In 2015, the United States Premier Hockey League was still a rising force in the Youth, Midget and Junior hockey worlds, just about to enter its fourth season of operation. For Montclair, N.J., native Oscar Worob, he was excited to embark on what turned out to eventually be a six-year USPHL career that saw him come away with championships in fully 66 percent of his career, all with the Jersey Hitmen.
Worob won USPHL championships at the former 16U Futures (now USPHL 15U) level, the USPHL 18U level and he’s also won the last two Dineen Cup Championships with the Hitmen’s NCDC squad. He’ll now take his skills into NCAA hockey with Skidmore College.
He took the time to answer some questions recently about his fantastic run, all based in the Ice Vault in Wayne, N.J.
What do you think overall of the Jersey Hitmen organization and everything they offer?
I think the Hitmen is an awesome place to play both youth and junior hockey. There are a lot of great resources for the players to take advantage of: Skills coach Justin Stanlick, Skating coach Angelo Serse, Goalie coach Jochen Reimer, and last but not least, the best Strength Coach, Gerry Defilippo. Along with playing in one of the nicest rinks in the USPHL, the Hitmen provides a year-long program that focuses on development and a winning culture.
What are your thoughts on the USPHL and the several levels of play offered, from Youth to Midget to Junior?
The USPHL has been my home for close to 7 years now and I have played at basically every level in the league. There is something special about being able to go from 14U all the way to juniors playing for the same organization in the same league. You obviously grow relationships with teammates and coaches in your organization, but you also start recognizing the players you are battling against. I think playing in a competitive league and having a goal of winning a championship is important for any team. The USPHL has always put together a great championship weekend, making the year feel meaningful.
How did you (and/or your parents) first hear about the Jersey Hitmen?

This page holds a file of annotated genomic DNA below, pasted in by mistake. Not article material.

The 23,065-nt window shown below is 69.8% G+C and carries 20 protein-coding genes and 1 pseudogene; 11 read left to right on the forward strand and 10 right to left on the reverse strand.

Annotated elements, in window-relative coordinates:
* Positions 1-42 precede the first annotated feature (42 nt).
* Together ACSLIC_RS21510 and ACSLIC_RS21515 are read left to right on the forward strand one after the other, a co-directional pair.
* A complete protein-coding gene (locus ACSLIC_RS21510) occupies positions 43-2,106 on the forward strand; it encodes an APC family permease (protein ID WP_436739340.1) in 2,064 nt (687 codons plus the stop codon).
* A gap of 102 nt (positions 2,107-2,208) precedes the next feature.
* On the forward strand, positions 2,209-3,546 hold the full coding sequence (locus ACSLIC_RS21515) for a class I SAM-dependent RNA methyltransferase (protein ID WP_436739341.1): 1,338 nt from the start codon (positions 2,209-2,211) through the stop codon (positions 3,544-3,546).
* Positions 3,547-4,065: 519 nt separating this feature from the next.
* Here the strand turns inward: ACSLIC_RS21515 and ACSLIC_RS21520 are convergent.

Being in our own backyard, I had played countless times at the Ice Vault before joining the Jersey Hitmen (In fact, I played a season of mites as a New Jersey Bandit). The Hitmen was always a program we had heard about having a stronger Midget and Junior program in our area. So, when deciding where I wanted to play my second 14U year, we wanted to choose an organization I could have a future with and could grow with. I have always valued the connections I have made with coaches and finding an organization I could return to year after year and truly cultivate these relationships was important to me.
What did you think about your season on the former 16U Futures (now USPHL 15U) Hitmen team, and winning the 2016-17 Futures Championship?
I think that my 16U futures year was huge for my development. I wasn't physically ready to make the jump to 16U after my 14U season and the 16U Futures team gave me a great place to play against kids my same maturity.
You moved from 16U Futures to 16U to 18U over three years. Can you describe your development during those Midget years and the player you were when you arrived compared to the player you were moving on to NCDC?
My development changed dramatically over my three seasons from 16U futures to 18U. For starters a had a major growth spurt growing about 6 inches in a year. So my first year at 18U, I feel like I was just getting used to my size, while the second year I took more advantage of my size and speed.
What are your favorite memories of the 18U Championship season with Coach Anthony Yelovich?
Playing for the same organization for many years, you grow very close to the core group of guys on the team. This was our fifth year playing together and was so much fun to end the season on top. Coach Anthony Yelovich is one of my favorite coaches and people to this day. He is the kind of coach you want to play for and win with.
What did you think about joining the NCDC team as the next step from 18U? Had Coach Toby Harris been talking to you prior to joining the NCDC team?
Since joining the organization as a 14-year-old, one of my goals was to play on the top junior program for the Hitmen. I was excited when that became a real possibility for me. I had skated in a few main camps with the Hitmen over my 16U and 18U years and was familiar with Coach Harris. Coach Harris and Coach Hunt have been doing this for a long time, and their experience gave me a lot of confidence in the Hitmen Organization.
What were your thoughts on your development while with the NCDC team for two seasons?
Any time you move up a level, it is a challenge to adjust, but given the strength of the organization it forced me to improve my game. Battling for spots in the lineup every week with very talented players is a recipe for development.
Coming off a championship 18U Season, my first year at the NCDC level was a struggle. I was working hard but not achieving the goals I thought I was capable of. Even into the first half of my second season I was still working hard without the results I was looking for. The second half of the season, I felt something click. Not only was I now captain of the team, I was now producing on the offensive side as well.
What did you think about winning the Dineen Cup not once but twice?
Juniors at times can be a grind, and it's a great feeling to be rewarded for your year long efforts. Those were two very different teams and it was a pleasure to share a winning experience with both locker rooms.
What are your thoughts on committing to Skidmore College?
Playing college hockey has been a goal of mine for nearly a decade, and I am thrilled with the opportunity afforded to me by playing for Skidmore College. I could not be happier with the end result of my junior career.